in season - february



As one of the nation’s most widely recognised game meats, venison if often used as a healthy alternative to beef or lamb.  With a close, lean texture, venison is particularly low in fat but not by any means lacking in flavour.  Its gamey tendencies makes it a particularly sweet, rich meat that is intensified through slow cooking.  Venison meat comes from either wild or farmed deer, with the free-range, wild variety delivering far superior flavour.  Species common to the British Isles include fallow, roe and red deer found predominantly in the Scottish highlands.  February sees the close of the game season but farmed venison is readily available throughout the year.

Seasonal period:  September to February

Flavour friends:  Venison’s depth of flavour is best enhanced with robust, earthy ingredients.  Berries and fruits in season during the game season are often matched with venison for their tartness; redcurrant and juniper berries are particular favourites.  Other ingredients, often high in tannins are commonly paired with venison to counteract the richness of the meat, such as; gin, red wine and port.

Buying, storing and preparing:  Preferably source free-range or park venison for increased flavour and leaner meat.  As long as the meat is carefully wrapped, venison can be stored in the fridge for 3 – 4 days.  Due to venison’s low fat content, cook either hot and quick, or low and slow.  Add extra moisture by marinading before cooking – this will also further tenderise the meat.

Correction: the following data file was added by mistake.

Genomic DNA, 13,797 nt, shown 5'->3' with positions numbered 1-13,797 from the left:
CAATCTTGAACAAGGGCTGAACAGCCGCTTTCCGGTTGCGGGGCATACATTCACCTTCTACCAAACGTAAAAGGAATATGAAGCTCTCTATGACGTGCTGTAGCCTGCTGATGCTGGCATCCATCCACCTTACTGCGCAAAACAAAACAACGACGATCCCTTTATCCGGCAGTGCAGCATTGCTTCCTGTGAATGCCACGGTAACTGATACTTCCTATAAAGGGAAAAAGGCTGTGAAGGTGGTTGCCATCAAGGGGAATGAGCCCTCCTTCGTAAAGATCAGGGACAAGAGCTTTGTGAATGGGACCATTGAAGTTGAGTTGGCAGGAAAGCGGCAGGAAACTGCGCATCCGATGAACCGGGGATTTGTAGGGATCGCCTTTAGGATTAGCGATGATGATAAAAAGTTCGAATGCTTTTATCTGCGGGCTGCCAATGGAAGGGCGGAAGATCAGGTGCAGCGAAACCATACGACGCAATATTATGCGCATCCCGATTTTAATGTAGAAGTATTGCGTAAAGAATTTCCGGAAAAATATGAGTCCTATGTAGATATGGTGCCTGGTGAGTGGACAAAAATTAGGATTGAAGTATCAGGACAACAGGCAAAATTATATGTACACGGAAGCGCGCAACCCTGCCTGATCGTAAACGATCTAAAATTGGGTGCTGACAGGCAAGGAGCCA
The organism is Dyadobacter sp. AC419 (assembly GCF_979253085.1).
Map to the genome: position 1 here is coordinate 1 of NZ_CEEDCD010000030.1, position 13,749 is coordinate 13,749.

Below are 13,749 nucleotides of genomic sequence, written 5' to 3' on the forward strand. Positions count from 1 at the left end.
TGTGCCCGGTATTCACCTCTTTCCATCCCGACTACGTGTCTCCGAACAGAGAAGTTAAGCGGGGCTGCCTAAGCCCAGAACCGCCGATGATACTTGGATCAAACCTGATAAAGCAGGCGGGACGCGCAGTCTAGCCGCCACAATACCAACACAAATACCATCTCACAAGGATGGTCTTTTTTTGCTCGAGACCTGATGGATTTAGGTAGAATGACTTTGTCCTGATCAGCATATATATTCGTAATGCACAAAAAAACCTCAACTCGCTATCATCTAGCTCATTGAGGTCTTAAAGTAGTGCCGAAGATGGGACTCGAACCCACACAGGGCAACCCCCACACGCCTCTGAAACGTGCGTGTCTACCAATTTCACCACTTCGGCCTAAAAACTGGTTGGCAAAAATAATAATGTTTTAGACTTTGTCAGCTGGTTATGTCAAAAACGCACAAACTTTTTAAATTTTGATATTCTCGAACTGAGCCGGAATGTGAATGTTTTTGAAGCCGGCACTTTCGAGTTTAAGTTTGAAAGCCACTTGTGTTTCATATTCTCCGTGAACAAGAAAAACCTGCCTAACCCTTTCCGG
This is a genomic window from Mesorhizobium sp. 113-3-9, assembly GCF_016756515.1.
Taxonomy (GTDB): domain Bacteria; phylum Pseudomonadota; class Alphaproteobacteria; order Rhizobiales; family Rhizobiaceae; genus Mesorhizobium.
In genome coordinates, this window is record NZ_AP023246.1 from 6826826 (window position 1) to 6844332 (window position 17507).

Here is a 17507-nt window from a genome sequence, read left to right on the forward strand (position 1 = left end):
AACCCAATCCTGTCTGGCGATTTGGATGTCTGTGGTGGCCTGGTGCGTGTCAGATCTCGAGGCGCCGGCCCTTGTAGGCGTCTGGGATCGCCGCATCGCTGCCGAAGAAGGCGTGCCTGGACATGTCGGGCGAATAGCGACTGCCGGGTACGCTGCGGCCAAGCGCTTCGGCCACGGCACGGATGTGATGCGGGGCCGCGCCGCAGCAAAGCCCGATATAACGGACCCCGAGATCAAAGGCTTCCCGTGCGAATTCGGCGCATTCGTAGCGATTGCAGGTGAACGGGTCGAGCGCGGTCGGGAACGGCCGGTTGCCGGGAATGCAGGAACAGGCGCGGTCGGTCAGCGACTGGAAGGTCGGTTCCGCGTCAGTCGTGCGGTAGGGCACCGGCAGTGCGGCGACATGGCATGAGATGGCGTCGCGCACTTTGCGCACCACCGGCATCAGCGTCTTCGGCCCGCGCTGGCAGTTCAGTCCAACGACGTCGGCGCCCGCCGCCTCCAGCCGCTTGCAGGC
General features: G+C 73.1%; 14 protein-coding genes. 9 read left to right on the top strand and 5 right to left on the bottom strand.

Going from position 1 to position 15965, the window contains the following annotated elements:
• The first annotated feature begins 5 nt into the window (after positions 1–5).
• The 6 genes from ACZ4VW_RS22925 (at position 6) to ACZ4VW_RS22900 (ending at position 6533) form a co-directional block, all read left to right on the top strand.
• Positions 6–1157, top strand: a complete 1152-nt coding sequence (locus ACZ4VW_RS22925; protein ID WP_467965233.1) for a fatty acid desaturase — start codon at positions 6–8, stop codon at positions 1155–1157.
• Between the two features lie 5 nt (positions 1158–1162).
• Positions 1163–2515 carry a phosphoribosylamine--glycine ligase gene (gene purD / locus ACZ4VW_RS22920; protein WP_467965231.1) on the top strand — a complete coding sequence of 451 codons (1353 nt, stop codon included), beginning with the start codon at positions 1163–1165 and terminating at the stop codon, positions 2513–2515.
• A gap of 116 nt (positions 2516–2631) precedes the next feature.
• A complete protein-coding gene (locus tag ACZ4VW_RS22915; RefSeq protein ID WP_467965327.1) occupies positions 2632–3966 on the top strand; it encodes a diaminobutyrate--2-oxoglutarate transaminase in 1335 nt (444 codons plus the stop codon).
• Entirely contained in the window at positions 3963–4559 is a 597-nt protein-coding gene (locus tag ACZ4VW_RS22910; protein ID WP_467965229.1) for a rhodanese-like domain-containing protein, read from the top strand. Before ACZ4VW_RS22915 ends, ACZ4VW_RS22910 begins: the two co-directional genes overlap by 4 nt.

Cooking: Panfried, roasted or braised, always brown the meat first in a hot pan to develop sweet, caramel flavours.  Always allow to rest before serving.

Panfried: 5 minutes (+ approx. 2 minutes for rare, 4 minutes for medium and 6 minutes for well done).  Roasted:  8 – 10 minutes (medium).  Braised: 60 minutes +

Roast Saddle of Deer Chasseur
Venison and Apricot Tagine
Minute Venison Steaks

Words by Helen Upshall


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